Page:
Campari Soda has been given a new visual identity – which will roll out across packaging, printed material and merchandise – by design studio Robilant Associati (RA).
Campari Soda is a pre-mixed drink, containing Italian alcohol Campari and soda water, and is traditionally drunk in Italy after work. Its branding was last updated by the same Milan-based studio ten years ago.
RA’s creative director Fabio Molinaro tells Design Week: “Campari Soda is an iconic product. As a matter of fact, the symbol itself of the Italian aperitif makes the consumer happy in their mind.”
The purpose of the redesign, he says, was to “boost the product perception in terms of quality, contemporary feeling and character on the international scene”.
“Using the past as a springboard”
The new identity takes its cues from the brand’s “prestigious” history. Molinaro says that two factors drove the project: “reinforcing the tie with the parent brand in order to increase its status while leveraging the Campari allure” while also “maintaining informality, familiarity and joyfulness”.
He adds: “The challenge posed by this branding project was to take on board a great legacy and translate it into a light-hearted language, a playful identity in keeping with the brand’s mood, and orienting it towards the future without being side-lined by vintage constraints or nostalgia.
“It’s using the past as a springboard to launch it towards the future.”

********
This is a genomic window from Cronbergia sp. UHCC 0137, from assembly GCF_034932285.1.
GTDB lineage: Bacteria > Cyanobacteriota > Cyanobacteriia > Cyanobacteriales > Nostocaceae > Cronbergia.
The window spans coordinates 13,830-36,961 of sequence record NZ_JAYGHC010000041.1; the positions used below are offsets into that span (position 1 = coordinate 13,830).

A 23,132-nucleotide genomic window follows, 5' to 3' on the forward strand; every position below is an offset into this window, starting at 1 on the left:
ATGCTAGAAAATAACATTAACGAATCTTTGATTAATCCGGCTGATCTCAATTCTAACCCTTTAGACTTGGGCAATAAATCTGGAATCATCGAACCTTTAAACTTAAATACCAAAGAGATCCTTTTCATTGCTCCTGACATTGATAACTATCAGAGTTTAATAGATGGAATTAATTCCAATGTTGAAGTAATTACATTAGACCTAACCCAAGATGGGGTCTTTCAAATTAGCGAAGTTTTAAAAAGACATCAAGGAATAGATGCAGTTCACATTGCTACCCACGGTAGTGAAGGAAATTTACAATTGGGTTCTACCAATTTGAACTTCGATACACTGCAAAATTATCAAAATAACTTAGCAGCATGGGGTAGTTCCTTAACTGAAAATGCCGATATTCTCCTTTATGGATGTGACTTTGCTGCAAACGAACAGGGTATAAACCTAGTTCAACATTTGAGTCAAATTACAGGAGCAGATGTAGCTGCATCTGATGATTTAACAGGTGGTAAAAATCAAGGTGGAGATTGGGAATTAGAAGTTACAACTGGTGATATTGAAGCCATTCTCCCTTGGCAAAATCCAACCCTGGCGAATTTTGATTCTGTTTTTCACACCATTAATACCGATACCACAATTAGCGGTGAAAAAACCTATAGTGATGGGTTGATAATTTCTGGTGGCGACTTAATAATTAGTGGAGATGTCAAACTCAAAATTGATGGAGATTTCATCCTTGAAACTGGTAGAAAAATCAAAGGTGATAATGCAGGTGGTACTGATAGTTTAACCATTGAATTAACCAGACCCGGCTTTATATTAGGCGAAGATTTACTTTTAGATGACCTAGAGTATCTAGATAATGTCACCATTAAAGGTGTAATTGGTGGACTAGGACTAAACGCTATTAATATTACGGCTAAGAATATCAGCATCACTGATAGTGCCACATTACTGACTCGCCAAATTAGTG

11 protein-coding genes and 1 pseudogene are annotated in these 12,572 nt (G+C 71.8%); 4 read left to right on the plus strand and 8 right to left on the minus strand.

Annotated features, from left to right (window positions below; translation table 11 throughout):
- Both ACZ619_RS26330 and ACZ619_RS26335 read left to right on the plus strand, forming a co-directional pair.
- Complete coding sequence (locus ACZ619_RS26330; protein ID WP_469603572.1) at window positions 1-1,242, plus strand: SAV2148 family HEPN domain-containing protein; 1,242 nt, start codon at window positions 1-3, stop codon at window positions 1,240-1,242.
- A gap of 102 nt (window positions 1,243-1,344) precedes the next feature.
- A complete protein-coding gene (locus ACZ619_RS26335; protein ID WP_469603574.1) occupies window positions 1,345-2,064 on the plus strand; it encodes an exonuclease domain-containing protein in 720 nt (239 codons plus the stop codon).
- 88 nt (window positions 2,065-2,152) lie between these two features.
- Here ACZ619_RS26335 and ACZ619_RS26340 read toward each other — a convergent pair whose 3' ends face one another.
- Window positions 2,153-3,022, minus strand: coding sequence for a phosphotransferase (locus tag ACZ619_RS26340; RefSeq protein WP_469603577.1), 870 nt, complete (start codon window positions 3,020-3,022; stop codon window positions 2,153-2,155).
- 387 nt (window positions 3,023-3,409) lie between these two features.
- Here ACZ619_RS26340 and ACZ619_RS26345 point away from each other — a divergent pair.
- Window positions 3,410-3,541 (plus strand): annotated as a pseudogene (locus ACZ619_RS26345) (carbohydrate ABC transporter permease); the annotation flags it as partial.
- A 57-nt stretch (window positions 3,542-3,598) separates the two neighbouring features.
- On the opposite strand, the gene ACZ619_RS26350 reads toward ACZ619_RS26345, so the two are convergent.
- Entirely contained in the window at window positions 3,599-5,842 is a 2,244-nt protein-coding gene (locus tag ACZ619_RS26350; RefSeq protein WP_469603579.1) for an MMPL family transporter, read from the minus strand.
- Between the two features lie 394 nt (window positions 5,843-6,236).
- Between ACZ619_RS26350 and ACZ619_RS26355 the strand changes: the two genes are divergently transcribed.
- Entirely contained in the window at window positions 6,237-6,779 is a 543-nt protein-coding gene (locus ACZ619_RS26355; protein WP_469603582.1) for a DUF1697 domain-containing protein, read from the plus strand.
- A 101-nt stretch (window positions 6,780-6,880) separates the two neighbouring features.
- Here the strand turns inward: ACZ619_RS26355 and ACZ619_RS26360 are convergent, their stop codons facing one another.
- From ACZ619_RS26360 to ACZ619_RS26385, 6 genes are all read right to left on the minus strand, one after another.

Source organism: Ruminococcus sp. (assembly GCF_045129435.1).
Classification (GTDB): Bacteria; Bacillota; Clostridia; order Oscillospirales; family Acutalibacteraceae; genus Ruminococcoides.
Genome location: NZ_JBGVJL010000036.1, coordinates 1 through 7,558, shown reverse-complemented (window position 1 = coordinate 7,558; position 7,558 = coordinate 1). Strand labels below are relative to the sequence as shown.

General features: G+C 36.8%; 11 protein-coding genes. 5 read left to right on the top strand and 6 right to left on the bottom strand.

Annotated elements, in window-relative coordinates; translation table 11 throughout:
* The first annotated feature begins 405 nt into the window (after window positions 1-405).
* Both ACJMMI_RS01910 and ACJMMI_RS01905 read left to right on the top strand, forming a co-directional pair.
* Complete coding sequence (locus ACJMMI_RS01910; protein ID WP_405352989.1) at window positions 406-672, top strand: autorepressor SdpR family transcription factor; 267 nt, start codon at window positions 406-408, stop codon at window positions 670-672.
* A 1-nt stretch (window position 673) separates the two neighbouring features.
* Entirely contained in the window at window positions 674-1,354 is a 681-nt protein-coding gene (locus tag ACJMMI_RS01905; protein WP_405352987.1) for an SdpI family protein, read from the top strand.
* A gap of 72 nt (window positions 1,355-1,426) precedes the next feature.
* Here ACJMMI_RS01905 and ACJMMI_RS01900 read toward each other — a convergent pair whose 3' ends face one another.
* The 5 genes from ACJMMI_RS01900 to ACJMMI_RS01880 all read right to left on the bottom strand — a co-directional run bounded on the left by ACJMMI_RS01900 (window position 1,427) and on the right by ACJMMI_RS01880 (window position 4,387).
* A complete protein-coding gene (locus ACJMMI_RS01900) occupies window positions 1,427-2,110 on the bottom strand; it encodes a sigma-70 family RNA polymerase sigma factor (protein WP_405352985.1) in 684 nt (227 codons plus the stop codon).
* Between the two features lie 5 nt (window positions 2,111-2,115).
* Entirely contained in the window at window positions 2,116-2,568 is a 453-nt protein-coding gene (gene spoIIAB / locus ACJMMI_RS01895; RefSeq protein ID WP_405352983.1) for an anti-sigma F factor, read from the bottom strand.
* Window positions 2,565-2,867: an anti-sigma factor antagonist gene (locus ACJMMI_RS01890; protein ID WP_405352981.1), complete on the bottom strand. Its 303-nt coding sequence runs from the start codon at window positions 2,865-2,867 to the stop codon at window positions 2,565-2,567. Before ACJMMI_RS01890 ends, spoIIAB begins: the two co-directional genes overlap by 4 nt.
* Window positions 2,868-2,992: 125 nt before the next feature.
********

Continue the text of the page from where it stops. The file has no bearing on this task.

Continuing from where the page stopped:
Part of that history is the bottle itself for the single-dose bitter soda. Designed by Futurist artist Fortunato Depero in the 1920s as a wooden model, the design was soon rendered in glass. The cone-like form – resembling an inverted cup – became closely associated with Milan, where it was designed. The outline of the bottle appears frequently on the new branding.
“Iconic visual cues”
Molinaro says that part of the research process involved digging into the Campari Museum’s historical archives which led to a “reinterpretation of its iconic visual cues”; creating a “daring” identity that still has “clear recognition”.
The updated identity combines the brand’s red and white colour scheme and features other “key messages” such as date and place it was founded (1932), the recipe, the founder and consumption “rules and rituals that resonates with the Italian Apertif ritual”.
Those “bright and charismatic” details include the sketch of the bottle design by Depero, the ratio of alcohol to soda and miniature icons of the bottle. Molinaro highlights the introduction of the Duomo di Milano (Milan’s central cathedral) outline, made up of the Campari bottles.
The illustrations and text are laid out in a “light hearted and joyful” manner that “resonates” with the Italian ritual of pre-dinner drinking, according to Molinaro. The previous branding featured a dark blue tone, in contrast to the new red-themed identity.
“As a designer from Milan, I am fond of this original intervention,” the designer says. “A single, ownable and memorable sign merging the product identity with the symbol of the city from where everything originates.”